The American Academy of Pediatrics Back to Sleep program in 1992 dramatically increased the incidence of posterior plagiocephaly in infants. In 2000, the craniofacial disorders program at Oregon Health & Science University established a plagiocephaly screening clinic staffed by pediatric nurse practitioners.
Electronic medical records of patients seen in a single accredited craniofacial disorders clinic from 2005 to 2011 were reviewed retrospectively to identify patients screened independently by pediatric nurse practitioners for positional plagiocephaly versus synostosis.
Over a 7-year period, 1228 patients were independently screened. Over half [638 patients (52 percent)] were followed through subsequent visits for craniofacial disorders without any direct surgeon input. Of these, 169 (26 percent) were treated with orthotic consultation for a molding helmet, 385 (60 percent) received a combination of counseling and/or physical therapy for torticollis, and 84 (13 percent) were lost to follow-up. No patient managed by pediatric nurse practitioners was identified to have cranial synostosis and no patient underwent early or delayed surgery. All returning patients [n = 554 (86 percent)] showed improvement in, or resolution of, their presenting deformity. The remaining 590 patients (48 percent) were referred by the pediatric nurse practitioner for surgical consultation. Computed tomographic imaging revealed synostosis in 121 patients.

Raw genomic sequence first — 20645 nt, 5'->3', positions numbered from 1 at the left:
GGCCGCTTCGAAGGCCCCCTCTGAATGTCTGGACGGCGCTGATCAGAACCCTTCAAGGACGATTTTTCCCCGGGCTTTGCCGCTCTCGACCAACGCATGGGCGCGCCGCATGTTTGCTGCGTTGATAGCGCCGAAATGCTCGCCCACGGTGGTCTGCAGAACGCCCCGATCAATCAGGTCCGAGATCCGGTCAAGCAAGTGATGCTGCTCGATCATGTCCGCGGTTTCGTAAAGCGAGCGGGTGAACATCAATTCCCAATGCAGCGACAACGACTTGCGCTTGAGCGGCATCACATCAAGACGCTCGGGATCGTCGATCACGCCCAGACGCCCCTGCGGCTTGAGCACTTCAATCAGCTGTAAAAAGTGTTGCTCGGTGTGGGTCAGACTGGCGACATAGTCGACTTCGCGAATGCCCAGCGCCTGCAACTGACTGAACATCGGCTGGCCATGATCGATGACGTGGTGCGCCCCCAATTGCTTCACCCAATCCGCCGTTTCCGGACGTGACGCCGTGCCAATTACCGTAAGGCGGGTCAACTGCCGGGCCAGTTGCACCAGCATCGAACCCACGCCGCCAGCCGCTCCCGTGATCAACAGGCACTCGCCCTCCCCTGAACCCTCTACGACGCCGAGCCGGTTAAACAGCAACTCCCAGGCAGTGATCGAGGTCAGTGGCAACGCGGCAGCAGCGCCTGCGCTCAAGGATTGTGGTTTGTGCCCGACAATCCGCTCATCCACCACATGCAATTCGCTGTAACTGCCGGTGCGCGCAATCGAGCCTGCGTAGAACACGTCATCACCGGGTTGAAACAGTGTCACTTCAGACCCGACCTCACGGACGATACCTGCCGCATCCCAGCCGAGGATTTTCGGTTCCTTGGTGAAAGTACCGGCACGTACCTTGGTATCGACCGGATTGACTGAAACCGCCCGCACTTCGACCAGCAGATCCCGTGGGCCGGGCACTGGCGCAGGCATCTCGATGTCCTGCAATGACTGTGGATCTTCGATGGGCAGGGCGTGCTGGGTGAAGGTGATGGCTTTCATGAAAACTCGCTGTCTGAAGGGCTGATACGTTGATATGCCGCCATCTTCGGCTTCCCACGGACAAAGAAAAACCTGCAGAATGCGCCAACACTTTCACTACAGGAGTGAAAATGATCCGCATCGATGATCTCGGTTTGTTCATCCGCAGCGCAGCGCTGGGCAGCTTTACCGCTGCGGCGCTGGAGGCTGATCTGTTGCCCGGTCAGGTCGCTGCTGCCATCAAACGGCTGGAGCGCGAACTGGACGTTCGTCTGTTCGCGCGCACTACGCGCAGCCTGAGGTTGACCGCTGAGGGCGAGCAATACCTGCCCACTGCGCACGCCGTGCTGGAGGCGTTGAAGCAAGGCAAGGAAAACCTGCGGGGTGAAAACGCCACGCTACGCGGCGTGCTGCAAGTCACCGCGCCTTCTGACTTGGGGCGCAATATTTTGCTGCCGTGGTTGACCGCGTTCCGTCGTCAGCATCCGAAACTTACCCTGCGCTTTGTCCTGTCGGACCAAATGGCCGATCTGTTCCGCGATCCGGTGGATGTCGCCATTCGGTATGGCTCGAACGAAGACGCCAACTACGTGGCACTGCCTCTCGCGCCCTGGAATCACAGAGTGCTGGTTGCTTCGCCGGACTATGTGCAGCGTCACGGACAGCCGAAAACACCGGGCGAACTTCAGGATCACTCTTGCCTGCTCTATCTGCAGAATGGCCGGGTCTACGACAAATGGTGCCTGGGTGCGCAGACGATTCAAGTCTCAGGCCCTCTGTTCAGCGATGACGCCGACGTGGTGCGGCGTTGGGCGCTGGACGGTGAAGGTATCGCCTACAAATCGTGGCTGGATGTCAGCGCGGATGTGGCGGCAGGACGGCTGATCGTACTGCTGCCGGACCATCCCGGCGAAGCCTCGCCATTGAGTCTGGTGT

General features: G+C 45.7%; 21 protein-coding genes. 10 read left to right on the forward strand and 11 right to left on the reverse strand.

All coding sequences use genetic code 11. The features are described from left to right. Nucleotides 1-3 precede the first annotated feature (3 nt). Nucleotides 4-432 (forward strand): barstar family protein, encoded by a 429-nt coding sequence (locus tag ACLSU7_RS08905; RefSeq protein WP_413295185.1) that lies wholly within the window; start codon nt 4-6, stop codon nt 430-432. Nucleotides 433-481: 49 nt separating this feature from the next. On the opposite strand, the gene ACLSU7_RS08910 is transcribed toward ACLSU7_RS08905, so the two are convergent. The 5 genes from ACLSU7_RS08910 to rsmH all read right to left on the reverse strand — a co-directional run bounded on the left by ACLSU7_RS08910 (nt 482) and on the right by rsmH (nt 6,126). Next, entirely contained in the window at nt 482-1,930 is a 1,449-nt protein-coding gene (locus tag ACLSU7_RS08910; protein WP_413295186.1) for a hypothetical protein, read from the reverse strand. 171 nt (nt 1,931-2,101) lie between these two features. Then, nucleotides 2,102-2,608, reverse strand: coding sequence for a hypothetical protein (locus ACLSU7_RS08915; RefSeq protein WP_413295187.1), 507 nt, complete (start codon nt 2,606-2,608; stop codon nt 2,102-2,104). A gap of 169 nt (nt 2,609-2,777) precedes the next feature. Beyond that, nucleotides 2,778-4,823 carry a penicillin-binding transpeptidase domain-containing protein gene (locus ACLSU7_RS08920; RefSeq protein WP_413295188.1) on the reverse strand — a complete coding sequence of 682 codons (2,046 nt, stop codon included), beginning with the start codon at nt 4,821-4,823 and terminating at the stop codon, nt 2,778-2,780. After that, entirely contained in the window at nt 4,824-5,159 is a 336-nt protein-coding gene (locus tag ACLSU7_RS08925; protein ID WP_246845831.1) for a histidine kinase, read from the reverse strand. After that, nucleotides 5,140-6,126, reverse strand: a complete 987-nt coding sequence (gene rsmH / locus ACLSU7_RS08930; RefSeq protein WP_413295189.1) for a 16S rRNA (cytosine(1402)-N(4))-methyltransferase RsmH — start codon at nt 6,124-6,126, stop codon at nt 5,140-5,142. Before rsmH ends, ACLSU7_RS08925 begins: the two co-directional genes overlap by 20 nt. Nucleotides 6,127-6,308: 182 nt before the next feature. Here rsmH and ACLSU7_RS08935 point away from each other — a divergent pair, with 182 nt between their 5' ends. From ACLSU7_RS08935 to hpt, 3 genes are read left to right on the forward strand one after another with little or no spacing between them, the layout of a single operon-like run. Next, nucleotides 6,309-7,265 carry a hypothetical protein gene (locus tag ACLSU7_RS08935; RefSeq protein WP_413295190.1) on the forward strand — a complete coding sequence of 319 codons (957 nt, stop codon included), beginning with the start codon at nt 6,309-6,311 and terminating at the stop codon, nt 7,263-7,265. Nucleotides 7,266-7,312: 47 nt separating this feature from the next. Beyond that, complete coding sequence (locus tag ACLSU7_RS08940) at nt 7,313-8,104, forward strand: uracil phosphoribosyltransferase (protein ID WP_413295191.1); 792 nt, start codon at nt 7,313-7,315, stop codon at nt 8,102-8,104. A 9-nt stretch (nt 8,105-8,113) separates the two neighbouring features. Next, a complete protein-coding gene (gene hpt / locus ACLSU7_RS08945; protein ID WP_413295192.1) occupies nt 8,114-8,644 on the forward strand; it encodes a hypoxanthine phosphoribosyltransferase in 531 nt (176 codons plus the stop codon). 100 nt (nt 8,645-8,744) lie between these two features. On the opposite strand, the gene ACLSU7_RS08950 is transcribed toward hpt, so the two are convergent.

Pediatric nurse practitioners accurately screened over half of patients referred to a high-volume craniofacial disorders program for positional plagiocephaly versus synostosis, without surgeon input. Based on available information, no synostosis diagnosis was overlooked using this approach. With specific training, pediatric nurse practitioners working in a craniofacial disorders program can safely and independently screen for positional versus synostotic plagiocephaly.
From the Department of Surgery, Division of Plastic and Reconstructive Surgery, Child Development and Rehabilitation Center, and Department of Neurological Surgery, Oregon Health & Science University.
Received for publication January 9, 2013; accepted February 22, 2013.
Disclosure:The authors have no financial interest to declare in relation to the content of this article.
Nathan R. Selden, M.D., Ph.D. Department of Neurological Surgery Oregon Health & Science University Mail Code CH8N 3303 SW Bond Avenue Portland, Ore. 97239-3098 email@example.com